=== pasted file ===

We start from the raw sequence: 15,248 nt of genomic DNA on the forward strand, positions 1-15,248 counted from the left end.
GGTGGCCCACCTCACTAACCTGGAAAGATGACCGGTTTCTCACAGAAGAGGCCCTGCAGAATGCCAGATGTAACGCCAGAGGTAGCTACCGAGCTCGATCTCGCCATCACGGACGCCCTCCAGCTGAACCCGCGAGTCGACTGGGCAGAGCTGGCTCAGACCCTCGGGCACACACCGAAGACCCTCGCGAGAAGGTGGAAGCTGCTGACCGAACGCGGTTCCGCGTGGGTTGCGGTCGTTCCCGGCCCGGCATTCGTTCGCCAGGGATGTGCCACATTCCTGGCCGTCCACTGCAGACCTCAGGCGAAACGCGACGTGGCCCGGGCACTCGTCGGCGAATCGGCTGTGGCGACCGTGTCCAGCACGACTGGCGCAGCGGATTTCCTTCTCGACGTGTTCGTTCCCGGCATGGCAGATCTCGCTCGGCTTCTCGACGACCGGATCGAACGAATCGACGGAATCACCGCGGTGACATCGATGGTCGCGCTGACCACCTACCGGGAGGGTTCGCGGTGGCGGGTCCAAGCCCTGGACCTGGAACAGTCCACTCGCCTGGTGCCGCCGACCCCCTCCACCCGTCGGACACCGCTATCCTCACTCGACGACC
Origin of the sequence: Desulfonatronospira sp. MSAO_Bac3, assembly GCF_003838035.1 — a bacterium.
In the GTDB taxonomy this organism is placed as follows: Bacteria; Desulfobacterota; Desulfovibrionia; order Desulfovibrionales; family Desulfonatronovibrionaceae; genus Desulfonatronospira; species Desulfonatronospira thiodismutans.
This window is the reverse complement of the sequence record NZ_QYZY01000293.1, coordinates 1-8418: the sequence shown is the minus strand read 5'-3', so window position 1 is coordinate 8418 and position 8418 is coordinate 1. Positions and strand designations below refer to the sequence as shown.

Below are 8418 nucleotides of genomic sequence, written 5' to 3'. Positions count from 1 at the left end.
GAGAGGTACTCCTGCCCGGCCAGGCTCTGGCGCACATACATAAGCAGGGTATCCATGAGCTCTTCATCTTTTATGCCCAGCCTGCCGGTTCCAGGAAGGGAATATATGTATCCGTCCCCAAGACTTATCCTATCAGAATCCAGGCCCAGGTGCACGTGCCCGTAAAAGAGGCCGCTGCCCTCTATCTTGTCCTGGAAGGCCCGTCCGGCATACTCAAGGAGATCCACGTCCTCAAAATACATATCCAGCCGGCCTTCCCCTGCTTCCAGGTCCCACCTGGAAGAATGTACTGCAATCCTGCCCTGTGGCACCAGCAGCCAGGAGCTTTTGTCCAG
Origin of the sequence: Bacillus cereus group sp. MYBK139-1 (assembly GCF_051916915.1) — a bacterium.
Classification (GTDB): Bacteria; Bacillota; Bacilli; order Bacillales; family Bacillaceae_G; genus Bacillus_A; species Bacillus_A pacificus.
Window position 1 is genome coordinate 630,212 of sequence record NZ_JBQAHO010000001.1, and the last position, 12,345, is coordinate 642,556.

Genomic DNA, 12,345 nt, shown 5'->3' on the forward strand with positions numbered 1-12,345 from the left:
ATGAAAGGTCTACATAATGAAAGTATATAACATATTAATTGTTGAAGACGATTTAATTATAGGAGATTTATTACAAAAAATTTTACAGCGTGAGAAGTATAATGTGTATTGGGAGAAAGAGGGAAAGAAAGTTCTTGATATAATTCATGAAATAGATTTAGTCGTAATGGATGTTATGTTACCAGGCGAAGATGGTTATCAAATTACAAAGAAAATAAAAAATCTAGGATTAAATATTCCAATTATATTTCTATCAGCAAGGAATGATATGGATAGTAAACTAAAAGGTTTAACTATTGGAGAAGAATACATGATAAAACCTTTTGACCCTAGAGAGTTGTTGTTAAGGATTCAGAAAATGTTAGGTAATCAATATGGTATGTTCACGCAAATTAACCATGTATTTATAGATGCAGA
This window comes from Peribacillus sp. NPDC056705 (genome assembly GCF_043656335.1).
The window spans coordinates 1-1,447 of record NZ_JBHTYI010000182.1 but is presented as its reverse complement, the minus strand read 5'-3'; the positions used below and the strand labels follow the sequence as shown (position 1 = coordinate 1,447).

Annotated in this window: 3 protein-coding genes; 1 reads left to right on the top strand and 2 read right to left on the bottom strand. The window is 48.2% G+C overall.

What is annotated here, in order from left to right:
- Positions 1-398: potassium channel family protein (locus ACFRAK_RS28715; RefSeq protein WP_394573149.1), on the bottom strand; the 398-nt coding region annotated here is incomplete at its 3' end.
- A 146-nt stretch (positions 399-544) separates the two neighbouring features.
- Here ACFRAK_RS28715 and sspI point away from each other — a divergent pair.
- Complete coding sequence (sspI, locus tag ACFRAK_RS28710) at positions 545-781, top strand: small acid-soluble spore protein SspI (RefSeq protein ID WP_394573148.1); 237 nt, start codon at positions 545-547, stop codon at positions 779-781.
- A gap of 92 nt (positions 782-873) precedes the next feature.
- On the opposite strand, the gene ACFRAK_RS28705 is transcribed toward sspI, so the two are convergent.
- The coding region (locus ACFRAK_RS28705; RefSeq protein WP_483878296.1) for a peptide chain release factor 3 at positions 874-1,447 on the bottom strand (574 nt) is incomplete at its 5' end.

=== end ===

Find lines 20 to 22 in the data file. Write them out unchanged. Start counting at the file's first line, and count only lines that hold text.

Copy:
- Complete coding sequence (sspI, locus tag ACFRAK_RS28710) at positions 545-781, top strand: small acid-soluble spore protein SspI (RefSeq protein ID WP_394573148.1); 237 nt, start codon at positions 545-547, stop codon at positions 779-781.
- A gap of 92 nt (positions 782-873) precedes the next feature.
- On the opposite strand, the gene ACFRAK_RS28705 is transcribed toward sspI, so the two are convergent.